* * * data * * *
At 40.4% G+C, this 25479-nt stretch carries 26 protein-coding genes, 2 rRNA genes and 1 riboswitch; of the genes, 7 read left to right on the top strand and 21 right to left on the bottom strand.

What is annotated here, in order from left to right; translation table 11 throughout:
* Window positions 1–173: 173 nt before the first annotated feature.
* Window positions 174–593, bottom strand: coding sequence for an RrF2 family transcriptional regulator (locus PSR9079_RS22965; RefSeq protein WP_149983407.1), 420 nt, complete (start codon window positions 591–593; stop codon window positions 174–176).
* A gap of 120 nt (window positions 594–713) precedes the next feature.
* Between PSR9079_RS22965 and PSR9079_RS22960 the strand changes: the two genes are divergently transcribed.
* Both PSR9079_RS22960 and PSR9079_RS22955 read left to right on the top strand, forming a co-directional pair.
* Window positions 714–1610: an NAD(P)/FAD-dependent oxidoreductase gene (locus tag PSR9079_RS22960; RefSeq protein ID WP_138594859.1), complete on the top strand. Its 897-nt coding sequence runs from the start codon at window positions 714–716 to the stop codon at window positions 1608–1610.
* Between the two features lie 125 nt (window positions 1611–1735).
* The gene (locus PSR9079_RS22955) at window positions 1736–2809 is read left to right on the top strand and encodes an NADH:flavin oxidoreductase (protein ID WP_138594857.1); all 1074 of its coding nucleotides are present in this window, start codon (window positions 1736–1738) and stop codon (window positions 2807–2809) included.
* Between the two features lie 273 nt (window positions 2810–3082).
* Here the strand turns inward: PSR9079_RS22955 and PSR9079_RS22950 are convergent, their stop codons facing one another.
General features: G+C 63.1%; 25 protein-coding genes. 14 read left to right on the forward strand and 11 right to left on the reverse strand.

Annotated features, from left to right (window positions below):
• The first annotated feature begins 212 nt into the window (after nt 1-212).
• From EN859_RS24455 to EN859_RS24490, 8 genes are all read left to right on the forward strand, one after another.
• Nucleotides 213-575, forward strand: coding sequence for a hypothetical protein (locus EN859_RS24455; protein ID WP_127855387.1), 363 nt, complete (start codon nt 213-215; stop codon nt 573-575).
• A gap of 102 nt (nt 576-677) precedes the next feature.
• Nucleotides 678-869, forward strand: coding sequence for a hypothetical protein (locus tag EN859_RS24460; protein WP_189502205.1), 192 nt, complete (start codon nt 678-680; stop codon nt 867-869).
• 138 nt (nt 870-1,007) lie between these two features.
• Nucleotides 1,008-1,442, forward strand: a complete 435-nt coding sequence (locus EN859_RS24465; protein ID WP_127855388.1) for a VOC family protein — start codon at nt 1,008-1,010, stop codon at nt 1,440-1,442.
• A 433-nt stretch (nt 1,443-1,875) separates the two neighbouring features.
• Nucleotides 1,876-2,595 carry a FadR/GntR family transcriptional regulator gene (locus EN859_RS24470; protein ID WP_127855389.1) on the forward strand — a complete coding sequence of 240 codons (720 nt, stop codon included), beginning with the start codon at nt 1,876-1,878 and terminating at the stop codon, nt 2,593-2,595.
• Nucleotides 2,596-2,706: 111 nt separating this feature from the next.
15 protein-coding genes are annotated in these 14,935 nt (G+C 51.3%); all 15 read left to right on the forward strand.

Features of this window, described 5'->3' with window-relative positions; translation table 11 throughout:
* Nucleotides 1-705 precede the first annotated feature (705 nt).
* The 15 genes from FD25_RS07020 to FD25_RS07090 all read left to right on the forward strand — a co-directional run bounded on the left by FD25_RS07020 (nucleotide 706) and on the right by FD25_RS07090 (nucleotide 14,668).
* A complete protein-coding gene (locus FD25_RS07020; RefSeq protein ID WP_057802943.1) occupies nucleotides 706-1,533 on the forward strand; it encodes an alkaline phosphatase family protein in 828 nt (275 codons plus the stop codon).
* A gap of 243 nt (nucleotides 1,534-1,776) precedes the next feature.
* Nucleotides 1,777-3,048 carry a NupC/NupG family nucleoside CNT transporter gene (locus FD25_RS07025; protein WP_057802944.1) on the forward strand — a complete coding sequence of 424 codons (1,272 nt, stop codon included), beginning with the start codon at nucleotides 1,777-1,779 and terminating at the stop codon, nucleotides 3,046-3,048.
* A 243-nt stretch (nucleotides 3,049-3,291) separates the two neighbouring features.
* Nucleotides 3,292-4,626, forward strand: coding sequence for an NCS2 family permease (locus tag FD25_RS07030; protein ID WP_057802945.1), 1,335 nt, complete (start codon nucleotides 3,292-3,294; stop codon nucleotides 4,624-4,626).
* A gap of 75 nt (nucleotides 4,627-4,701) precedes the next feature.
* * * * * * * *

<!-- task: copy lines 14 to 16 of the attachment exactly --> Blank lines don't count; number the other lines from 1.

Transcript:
Annotated features, from left to right (window positions below):
• The first annotated feature begins 212 nt into the window (after nt 1-212).
• From EN859_RS24455 to EN859_RS24490, 8 genes are all read left to right on the forward strand, one after another.